Click here for a movie clip of a humpback whale
(underwater view) -- movie size (998K).

To hear a humpback whale overture -- sound I (907K)
and sound II (1443K).
Also dueling humpbacks -- sound III (1821K).

Humpbacks occur in all oceans of both hemispheres. In the northwest
Atlantic, they are found off the West Indies in winter and near Bermuda in
spring. Most start returning to Newfoundland in April. In summer,
sightings are common near shore around the Avalon Peninsula and on the
northeast coast, especially from June to August. In the fall, usually by
late October, most humpbacks have moved offshore and headed south.

Born in the Caribbean, a humpback calf is about 5 m long and weighs
2 tons. When weaned about 11 months later, it will be 8-9 m long. It is
sexually mature at a length of 11 m, and a weight of 30-40 tons. A mature
female humpback usually calves about every two years, and a humpback may
live for 30 years.

Humpback whale slamming on the water -- mpeg movie (345K).

Humpbacks feed in northern waters in summer, then migrate south to
mate and calve in the winter months, during which time they generally do
not feed. When on the breeding grounds in winter, male humpbacks make
long, beautiful, complicated vocalizations. These songs probably have a
role in mating rituals. Humpbacks also produce a variety of social vocaliza-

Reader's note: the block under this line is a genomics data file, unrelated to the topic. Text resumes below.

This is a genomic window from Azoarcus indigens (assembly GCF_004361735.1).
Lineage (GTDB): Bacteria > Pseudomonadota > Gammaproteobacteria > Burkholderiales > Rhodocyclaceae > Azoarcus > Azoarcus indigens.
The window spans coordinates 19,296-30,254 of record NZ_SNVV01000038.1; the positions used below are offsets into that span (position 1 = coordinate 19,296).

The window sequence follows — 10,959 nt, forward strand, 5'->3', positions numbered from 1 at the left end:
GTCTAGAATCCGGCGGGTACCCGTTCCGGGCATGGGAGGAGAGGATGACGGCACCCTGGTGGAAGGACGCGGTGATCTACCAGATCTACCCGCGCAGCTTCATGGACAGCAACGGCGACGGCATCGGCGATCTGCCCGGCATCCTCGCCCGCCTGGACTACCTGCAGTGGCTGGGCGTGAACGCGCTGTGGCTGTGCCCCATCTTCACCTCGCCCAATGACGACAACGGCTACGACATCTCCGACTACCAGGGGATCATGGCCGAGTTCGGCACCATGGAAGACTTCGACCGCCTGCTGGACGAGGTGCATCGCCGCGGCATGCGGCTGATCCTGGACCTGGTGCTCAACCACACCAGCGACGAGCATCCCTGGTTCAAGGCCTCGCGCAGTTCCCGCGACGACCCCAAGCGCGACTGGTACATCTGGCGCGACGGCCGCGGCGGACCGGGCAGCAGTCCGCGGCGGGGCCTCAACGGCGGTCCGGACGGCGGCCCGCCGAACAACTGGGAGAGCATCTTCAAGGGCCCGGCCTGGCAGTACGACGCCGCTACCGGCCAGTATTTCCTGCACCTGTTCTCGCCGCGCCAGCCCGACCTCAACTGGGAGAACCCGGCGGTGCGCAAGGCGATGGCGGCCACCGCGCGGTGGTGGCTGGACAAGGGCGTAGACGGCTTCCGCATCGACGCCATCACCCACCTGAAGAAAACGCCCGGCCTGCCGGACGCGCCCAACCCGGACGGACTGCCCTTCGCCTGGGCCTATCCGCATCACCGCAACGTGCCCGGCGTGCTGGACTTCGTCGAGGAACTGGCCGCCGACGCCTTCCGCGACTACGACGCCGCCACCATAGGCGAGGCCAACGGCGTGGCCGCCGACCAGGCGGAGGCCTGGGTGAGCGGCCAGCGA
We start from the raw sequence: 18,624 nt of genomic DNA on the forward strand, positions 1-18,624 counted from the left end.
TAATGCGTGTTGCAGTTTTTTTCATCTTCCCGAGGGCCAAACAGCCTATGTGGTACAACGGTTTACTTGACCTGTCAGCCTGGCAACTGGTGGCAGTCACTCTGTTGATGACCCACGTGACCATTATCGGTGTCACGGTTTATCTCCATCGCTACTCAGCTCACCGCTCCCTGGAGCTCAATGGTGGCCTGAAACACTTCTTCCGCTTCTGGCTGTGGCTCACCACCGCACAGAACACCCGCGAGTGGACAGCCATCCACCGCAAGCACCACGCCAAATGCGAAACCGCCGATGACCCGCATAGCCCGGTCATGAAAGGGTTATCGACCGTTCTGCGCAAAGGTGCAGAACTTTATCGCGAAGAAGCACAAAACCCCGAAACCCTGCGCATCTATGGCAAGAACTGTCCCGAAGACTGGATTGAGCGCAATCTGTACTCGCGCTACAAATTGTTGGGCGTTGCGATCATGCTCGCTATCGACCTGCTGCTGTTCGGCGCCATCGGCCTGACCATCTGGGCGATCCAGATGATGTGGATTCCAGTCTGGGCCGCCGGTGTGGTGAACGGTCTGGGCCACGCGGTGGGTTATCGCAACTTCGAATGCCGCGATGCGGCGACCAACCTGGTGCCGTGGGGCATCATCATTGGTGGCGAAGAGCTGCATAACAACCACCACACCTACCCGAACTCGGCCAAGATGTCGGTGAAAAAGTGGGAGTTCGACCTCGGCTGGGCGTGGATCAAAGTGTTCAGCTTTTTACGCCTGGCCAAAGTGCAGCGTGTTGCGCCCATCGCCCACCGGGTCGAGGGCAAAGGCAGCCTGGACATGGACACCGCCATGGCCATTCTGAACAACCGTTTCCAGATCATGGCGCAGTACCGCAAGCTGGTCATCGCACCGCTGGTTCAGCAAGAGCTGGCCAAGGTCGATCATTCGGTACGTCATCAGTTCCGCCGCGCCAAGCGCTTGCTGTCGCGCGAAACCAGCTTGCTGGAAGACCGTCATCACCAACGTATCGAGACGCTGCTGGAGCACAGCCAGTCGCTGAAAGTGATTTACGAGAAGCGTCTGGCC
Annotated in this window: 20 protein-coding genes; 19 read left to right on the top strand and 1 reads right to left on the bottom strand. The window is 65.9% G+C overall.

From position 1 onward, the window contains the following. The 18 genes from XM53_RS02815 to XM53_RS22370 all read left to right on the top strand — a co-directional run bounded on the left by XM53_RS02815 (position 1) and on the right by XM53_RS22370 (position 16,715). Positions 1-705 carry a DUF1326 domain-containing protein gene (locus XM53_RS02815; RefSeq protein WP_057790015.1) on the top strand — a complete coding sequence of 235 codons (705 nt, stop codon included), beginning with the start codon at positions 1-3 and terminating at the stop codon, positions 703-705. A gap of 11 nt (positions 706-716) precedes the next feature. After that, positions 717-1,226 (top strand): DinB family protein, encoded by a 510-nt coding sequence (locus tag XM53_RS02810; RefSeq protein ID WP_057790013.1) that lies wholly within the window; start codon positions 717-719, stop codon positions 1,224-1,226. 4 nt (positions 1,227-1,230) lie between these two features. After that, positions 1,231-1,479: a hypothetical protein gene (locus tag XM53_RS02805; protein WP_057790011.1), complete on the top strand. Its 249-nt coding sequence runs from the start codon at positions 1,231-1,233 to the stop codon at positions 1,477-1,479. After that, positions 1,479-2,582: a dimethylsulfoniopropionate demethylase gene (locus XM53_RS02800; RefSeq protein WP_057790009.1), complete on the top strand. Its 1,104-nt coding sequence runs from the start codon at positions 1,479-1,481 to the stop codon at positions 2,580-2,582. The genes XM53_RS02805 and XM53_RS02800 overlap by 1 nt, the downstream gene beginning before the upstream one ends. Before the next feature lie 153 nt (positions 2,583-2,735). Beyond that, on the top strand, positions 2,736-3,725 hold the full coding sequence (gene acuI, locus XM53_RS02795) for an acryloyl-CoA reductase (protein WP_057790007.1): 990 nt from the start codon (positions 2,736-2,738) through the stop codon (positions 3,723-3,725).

tions in addition to songs, which are low in frequency and somewhat
resemble the sounds of a domestic pig.

Humpback whale slapping the water -- mpeg movie (1186K).

For reasons which are poorly understood, humpbacks engage in a variety
of behaviours. They may breach (leap into the air), or lobtail (strike their
flukes on the surface of the water). They also lie on their sides and roll,
waving their huge white flippers in the air and slapping the water.

Humpback whale waving its white flipper in
the air -- mpeg movie (737K).

The undersides of the flukes have unique patterns of black and white,
which make it possible to recognize individual animals. At present, about
1800 individual animals in the northwest Atlantic have been identified by
fluke photographs.


Whaling quickly depleted humpback numbers, and commercial whal-
ing for this species stopped worldwide in 1955. The present Northwest
Atlantic population is about 3,000-4,000 animals. Humpbacks are still
considered an endangered species.


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